I also learned that I am hopelessly out-dated and will never catch up.  At the same time I have been able to maintain my standards with consistency and reliability in an ever-changing universe. And that has provided me and mine with a sense of trust.

What differences do you see between how Experimental Archaeology is practiced in the United States and in Europe?

I see very little experimental archaeology being practiced in the USA nowadays.  It seems to be exclusively ‘primitive technology’ and ‘primitivism,’ if you will.  In Europe I see what I consider to be serious testing being practiced extensively and on grand scales. Practitioners in Europe seem to have a pride in their country that we don’t have.  And this is probably because historically that is where their roots are.  We are usually limited to American Indian cultures.  However, the European interest is often restricted to academia.  There are less hobby workers and volunteers who work without pay.  There also seems to be little interest in ‘dark side’ knapping, though the Internet seems to be eroding away the traditional modes, unfortunately. 

There is a lot more quality housebuilding, but little in the way of projects.  Also, they are seem too eager to burn down their houses there, though the Cahokia archaeologists are just as guilty. 

In Europe there are a lot more experimental research centres than in the US.  There is also an increased appreciation for all technologies, not just the Stone Age.  They embrace the bronze and iron ages, etc.  They dive into technologies the Indians never were associated with.  They don’t hesitate studying and displaying bones in museums for the sake of political correctness.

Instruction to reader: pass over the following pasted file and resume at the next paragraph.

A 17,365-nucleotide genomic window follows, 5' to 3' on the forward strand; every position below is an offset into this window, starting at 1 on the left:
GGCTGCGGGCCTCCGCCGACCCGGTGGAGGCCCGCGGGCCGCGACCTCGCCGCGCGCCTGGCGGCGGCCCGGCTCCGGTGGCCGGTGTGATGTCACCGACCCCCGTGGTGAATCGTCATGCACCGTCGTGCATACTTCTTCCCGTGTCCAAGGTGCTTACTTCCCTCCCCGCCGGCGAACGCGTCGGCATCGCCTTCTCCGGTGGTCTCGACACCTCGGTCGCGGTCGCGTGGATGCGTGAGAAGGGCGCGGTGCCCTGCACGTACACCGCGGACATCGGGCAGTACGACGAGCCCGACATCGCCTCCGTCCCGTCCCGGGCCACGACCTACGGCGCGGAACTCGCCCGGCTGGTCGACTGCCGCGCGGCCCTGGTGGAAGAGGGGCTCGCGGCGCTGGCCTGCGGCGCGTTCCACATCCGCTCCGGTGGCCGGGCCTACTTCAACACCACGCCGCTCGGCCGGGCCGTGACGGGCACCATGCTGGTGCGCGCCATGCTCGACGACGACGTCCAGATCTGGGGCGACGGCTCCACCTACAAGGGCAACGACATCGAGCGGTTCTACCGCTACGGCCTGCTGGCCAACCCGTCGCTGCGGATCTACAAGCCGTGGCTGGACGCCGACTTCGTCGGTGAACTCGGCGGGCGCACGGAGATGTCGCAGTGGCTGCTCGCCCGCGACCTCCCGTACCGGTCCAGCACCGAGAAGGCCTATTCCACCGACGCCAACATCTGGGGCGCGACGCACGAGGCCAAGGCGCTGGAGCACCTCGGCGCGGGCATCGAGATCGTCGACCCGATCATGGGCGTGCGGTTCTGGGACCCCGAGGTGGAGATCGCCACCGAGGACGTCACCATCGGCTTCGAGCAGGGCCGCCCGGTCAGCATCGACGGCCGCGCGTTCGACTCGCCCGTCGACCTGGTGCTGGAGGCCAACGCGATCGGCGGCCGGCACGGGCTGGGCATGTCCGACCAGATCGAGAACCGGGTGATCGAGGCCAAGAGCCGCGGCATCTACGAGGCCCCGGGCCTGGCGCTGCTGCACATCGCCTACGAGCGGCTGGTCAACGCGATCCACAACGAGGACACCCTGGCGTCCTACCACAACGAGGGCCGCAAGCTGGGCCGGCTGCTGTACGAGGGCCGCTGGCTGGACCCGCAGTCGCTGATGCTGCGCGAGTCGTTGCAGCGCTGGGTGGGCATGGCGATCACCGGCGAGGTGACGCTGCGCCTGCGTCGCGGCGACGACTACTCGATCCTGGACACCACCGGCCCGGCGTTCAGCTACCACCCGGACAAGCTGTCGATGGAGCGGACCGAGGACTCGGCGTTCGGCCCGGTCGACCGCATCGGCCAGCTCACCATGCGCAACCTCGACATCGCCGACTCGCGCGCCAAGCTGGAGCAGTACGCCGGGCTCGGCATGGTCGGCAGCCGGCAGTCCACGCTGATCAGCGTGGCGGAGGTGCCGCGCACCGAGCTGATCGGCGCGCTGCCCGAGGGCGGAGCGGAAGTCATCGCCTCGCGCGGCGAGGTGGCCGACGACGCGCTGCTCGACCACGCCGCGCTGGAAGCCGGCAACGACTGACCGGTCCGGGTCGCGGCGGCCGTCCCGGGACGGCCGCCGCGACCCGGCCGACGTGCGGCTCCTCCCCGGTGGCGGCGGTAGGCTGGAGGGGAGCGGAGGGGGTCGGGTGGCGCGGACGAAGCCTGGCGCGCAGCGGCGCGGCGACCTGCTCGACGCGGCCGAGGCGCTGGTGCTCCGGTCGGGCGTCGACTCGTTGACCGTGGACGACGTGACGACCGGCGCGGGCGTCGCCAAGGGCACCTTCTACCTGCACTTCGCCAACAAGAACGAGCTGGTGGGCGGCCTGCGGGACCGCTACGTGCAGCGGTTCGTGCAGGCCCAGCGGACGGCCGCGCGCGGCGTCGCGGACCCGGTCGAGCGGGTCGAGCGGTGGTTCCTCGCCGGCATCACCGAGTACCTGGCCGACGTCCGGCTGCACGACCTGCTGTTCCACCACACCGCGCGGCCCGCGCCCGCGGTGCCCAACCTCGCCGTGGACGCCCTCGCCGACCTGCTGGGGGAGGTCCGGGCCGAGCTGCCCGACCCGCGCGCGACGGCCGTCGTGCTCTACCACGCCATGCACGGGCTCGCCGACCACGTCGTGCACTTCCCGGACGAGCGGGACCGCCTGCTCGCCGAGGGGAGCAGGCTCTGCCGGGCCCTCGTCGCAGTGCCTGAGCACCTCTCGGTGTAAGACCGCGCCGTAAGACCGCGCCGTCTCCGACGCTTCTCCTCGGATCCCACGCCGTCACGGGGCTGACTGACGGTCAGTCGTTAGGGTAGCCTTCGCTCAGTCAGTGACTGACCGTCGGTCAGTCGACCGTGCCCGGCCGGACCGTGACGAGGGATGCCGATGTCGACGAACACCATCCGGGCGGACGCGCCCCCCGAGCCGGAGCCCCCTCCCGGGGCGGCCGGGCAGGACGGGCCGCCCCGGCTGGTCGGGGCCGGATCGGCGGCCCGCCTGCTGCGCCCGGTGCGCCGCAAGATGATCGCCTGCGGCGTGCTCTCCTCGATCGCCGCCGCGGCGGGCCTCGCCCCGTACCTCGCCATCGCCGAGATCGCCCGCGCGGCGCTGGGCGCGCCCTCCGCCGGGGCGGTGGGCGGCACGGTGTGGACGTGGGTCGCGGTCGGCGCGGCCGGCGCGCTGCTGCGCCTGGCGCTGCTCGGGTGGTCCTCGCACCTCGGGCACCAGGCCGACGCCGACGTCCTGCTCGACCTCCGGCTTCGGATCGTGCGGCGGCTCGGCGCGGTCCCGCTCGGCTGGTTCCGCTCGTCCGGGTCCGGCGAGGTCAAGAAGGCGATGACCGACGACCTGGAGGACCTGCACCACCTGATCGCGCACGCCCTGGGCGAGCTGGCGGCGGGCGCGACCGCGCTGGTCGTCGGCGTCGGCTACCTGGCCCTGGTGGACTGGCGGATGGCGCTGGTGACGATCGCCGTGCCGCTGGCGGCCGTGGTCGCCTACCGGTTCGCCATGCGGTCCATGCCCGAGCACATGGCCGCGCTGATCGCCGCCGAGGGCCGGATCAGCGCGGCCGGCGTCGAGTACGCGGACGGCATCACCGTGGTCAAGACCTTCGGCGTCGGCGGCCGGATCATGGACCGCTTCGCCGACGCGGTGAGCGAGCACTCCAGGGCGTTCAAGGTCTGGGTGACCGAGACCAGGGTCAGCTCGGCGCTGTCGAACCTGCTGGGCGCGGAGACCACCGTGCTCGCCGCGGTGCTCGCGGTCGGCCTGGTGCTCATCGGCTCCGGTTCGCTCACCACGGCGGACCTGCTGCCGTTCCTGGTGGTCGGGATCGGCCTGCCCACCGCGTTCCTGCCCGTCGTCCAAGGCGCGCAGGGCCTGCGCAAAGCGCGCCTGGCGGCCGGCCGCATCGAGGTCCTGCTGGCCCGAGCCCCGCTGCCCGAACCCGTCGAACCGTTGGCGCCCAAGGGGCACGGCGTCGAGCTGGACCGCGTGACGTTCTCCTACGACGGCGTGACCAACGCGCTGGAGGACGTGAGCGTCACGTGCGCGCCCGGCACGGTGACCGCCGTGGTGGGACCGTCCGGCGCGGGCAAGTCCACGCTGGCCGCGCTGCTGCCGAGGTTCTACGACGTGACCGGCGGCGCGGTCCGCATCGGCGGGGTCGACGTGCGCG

In USA we seem to be hamstrung by tensions between Native populations, archaeologists, and political awareness.  We also have many more recreational knappers – both responsible and irresponsible.  There is a great deal more ‘dark side’ knapping.  We have had little in the way of ‘projects’ since the 1970’s and from what I can tell little or no official support of experimental research. 

Is there any message you would like to leave us with?

On a personal level, I have tried to encourage a traditional philosophy.  I believe it is through traditions that cultures pass on their values from one generation to the next.  I believe that is what we should do now.  I have stressed this in flintknapping so as to have our knappers pick up the traditional tools and see where they will take us.  As opposed to the frightening contemporary trend of knapping with unauthentic tools, materials, and machinery that have no relevance to archaeology, to traditional solutions, or to whatever problems arouse our curiosity.  Otherwise, we are just playing with toys.